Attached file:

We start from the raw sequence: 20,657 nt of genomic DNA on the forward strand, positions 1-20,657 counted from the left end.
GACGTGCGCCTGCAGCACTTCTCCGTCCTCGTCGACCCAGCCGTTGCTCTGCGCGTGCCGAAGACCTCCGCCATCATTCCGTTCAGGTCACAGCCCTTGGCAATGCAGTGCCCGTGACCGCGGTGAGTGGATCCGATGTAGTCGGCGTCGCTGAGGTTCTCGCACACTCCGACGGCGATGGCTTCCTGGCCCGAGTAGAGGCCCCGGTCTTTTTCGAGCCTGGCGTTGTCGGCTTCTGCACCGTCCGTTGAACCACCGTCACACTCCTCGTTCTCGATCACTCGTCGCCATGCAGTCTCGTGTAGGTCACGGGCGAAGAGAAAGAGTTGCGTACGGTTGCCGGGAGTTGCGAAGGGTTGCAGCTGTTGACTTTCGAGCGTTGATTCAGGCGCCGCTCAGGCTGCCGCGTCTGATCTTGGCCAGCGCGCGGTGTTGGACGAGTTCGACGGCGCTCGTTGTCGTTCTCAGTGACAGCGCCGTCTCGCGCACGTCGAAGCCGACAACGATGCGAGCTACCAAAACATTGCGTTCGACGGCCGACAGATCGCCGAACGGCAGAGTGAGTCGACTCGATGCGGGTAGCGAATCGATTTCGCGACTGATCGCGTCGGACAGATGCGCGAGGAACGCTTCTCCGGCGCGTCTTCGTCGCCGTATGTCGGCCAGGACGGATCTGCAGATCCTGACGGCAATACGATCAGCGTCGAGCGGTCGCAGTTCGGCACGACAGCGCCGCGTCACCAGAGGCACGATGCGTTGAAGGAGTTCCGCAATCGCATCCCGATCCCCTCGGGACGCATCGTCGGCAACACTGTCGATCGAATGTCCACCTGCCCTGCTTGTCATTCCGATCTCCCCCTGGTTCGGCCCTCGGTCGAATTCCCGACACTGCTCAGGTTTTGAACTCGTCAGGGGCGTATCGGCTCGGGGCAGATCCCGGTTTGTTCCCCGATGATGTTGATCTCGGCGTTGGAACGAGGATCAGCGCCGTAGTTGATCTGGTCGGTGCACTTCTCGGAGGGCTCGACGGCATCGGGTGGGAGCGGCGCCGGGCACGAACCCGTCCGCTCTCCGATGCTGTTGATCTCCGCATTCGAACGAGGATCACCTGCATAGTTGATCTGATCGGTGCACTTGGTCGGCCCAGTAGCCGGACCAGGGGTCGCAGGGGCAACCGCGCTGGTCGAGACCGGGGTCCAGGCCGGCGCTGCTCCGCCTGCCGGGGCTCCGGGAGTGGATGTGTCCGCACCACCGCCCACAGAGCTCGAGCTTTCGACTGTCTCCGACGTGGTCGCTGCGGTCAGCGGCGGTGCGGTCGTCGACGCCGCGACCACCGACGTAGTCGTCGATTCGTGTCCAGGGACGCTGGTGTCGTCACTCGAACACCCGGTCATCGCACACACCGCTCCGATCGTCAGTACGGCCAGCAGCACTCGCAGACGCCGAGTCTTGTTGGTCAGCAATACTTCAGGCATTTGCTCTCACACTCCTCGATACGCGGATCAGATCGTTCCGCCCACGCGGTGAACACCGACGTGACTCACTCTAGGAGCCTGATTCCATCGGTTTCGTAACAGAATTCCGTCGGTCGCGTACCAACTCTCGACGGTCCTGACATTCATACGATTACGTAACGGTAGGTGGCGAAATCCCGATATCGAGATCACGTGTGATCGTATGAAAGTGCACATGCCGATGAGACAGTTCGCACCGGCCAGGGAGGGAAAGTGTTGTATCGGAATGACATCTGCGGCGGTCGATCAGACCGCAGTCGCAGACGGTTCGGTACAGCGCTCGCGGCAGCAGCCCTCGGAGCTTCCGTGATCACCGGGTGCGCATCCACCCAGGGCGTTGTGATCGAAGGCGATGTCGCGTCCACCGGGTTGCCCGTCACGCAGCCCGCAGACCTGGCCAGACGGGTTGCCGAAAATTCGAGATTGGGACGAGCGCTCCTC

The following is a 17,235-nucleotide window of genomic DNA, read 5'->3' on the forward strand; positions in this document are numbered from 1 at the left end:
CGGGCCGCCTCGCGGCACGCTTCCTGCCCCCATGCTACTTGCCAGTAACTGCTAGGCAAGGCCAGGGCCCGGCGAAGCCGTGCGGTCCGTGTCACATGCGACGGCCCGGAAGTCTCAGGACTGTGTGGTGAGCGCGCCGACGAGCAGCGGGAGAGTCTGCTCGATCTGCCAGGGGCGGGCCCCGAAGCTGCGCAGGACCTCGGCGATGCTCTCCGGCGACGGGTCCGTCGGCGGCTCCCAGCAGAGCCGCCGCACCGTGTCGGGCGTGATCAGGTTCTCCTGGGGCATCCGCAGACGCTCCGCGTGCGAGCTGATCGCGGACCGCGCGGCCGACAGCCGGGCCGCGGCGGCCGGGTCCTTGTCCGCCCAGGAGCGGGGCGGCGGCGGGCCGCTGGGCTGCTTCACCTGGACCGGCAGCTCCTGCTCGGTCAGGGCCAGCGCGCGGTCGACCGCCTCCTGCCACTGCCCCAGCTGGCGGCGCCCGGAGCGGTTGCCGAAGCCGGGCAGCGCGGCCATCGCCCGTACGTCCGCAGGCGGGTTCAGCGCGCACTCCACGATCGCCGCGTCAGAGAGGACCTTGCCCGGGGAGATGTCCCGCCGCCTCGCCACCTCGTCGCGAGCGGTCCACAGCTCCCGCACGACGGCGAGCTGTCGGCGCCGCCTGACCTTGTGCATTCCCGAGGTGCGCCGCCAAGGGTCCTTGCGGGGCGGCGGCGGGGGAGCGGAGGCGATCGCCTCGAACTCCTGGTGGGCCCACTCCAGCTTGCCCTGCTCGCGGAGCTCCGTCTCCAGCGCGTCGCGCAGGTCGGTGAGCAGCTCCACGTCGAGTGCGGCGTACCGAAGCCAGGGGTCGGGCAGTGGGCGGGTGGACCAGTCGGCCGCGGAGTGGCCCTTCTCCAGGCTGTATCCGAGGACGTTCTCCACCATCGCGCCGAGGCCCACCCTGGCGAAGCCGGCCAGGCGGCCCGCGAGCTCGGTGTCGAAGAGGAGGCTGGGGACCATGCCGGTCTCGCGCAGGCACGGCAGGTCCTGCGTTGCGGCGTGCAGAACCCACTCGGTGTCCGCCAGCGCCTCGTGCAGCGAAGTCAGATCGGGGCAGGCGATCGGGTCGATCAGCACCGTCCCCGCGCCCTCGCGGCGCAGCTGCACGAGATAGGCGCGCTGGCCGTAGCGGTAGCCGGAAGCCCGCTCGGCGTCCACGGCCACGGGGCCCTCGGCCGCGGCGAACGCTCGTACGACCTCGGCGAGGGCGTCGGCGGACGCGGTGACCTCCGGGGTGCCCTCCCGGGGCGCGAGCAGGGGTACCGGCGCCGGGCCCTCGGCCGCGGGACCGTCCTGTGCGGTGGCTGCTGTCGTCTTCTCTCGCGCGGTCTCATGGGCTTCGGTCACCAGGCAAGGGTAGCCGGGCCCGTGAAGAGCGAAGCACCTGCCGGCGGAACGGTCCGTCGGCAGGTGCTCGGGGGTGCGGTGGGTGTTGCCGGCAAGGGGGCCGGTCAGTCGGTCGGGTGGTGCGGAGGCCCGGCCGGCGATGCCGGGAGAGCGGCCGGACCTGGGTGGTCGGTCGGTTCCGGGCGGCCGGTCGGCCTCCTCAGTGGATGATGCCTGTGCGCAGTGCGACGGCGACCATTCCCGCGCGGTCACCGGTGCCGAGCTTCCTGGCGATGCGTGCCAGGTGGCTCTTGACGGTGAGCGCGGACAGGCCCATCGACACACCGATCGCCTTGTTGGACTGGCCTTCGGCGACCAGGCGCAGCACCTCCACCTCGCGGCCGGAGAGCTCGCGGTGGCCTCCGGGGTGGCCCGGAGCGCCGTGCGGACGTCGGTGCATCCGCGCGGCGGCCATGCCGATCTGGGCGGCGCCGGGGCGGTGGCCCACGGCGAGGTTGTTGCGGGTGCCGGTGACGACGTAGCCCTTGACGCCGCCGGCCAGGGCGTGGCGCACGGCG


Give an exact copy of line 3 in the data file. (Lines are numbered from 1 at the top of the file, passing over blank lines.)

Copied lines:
The following is a 17,235-nucleotide window of genomic DNA, read 5'->3' on the forward strand; positions in this document are numbered from 1 at the left end: